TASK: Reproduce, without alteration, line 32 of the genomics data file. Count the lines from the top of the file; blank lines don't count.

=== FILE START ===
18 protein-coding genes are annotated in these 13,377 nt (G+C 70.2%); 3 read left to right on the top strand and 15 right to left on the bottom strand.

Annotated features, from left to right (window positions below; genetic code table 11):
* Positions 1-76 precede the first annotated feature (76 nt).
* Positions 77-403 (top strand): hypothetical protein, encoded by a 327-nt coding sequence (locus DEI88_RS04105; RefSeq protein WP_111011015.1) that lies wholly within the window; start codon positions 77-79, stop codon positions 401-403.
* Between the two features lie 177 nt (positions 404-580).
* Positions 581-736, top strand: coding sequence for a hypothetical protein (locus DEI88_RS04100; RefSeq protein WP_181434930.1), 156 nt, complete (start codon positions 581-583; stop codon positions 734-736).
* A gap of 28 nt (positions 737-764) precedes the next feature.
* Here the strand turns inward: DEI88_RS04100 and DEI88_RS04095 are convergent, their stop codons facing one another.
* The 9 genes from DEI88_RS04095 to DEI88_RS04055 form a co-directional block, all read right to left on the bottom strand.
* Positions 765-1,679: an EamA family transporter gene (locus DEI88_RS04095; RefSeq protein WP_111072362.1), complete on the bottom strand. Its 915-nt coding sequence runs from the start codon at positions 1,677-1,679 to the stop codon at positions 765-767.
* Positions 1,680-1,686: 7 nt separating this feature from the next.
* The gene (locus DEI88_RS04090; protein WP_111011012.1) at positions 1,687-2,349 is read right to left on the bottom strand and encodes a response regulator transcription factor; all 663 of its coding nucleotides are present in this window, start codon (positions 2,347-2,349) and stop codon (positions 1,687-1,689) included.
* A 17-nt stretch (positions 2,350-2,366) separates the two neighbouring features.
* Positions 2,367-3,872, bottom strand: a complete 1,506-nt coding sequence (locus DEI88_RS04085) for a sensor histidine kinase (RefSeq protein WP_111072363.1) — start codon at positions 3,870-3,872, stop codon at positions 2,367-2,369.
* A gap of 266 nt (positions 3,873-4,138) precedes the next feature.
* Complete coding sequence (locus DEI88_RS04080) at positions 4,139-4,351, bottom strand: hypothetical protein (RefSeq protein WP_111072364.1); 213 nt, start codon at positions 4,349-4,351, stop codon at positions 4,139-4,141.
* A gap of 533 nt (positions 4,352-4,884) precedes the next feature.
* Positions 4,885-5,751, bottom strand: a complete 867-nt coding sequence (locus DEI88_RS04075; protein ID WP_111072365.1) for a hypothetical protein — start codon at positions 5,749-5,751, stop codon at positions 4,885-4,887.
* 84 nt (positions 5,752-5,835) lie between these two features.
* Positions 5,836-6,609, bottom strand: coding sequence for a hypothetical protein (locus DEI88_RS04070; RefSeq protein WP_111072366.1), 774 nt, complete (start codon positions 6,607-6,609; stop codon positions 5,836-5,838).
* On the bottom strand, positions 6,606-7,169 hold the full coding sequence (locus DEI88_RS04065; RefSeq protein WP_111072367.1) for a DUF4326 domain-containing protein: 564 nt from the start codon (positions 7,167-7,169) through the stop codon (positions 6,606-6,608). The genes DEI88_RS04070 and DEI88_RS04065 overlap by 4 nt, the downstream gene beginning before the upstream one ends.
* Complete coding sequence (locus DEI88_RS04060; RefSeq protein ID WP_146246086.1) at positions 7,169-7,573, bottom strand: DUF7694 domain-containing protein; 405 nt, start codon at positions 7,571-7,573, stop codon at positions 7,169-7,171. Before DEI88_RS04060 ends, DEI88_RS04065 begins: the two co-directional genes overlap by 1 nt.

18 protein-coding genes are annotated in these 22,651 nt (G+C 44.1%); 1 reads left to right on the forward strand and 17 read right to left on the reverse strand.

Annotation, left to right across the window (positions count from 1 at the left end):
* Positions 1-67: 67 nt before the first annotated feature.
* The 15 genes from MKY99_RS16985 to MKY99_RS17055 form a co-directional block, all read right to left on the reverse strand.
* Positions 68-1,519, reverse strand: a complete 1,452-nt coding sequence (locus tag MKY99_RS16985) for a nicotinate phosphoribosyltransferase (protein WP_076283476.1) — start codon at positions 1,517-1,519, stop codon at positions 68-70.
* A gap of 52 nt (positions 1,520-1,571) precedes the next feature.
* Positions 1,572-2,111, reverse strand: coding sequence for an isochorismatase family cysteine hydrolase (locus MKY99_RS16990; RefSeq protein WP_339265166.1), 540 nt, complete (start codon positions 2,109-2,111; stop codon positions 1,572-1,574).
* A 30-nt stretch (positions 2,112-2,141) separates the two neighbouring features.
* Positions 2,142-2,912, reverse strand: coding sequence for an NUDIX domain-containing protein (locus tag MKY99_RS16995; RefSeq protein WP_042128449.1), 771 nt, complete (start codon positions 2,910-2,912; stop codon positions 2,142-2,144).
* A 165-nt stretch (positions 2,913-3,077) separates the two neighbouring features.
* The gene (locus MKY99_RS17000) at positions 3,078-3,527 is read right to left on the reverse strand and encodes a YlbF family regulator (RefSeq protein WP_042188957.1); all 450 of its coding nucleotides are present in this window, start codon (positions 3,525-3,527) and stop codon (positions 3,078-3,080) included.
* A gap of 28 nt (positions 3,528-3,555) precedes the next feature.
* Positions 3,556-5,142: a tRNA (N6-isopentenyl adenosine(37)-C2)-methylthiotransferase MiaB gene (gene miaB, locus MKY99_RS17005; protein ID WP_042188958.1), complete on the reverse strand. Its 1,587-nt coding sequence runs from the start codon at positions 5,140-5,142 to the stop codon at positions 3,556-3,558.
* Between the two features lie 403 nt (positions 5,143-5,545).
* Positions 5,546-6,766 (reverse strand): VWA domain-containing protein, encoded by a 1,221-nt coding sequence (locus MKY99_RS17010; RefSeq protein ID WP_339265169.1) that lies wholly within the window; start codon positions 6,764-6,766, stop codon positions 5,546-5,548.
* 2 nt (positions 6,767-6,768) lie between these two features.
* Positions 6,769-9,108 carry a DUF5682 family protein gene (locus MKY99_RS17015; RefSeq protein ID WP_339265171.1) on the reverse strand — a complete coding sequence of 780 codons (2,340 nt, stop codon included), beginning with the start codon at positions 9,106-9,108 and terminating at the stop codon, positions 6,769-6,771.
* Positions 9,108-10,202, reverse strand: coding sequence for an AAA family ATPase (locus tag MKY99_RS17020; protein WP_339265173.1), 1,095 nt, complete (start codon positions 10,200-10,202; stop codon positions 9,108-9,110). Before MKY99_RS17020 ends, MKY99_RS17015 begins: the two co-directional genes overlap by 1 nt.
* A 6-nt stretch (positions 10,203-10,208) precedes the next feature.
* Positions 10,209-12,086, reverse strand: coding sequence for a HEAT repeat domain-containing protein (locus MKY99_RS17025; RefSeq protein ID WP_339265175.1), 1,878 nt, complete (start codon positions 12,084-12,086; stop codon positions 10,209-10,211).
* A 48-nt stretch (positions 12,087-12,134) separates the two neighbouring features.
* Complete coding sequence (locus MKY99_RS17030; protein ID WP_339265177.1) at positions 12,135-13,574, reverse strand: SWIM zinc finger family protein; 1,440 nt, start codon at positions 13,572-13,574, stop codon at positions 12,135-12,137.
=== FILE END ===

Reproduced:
* A 165-nt stretch (positions 2,913-3,077) separates the two neighbouring features.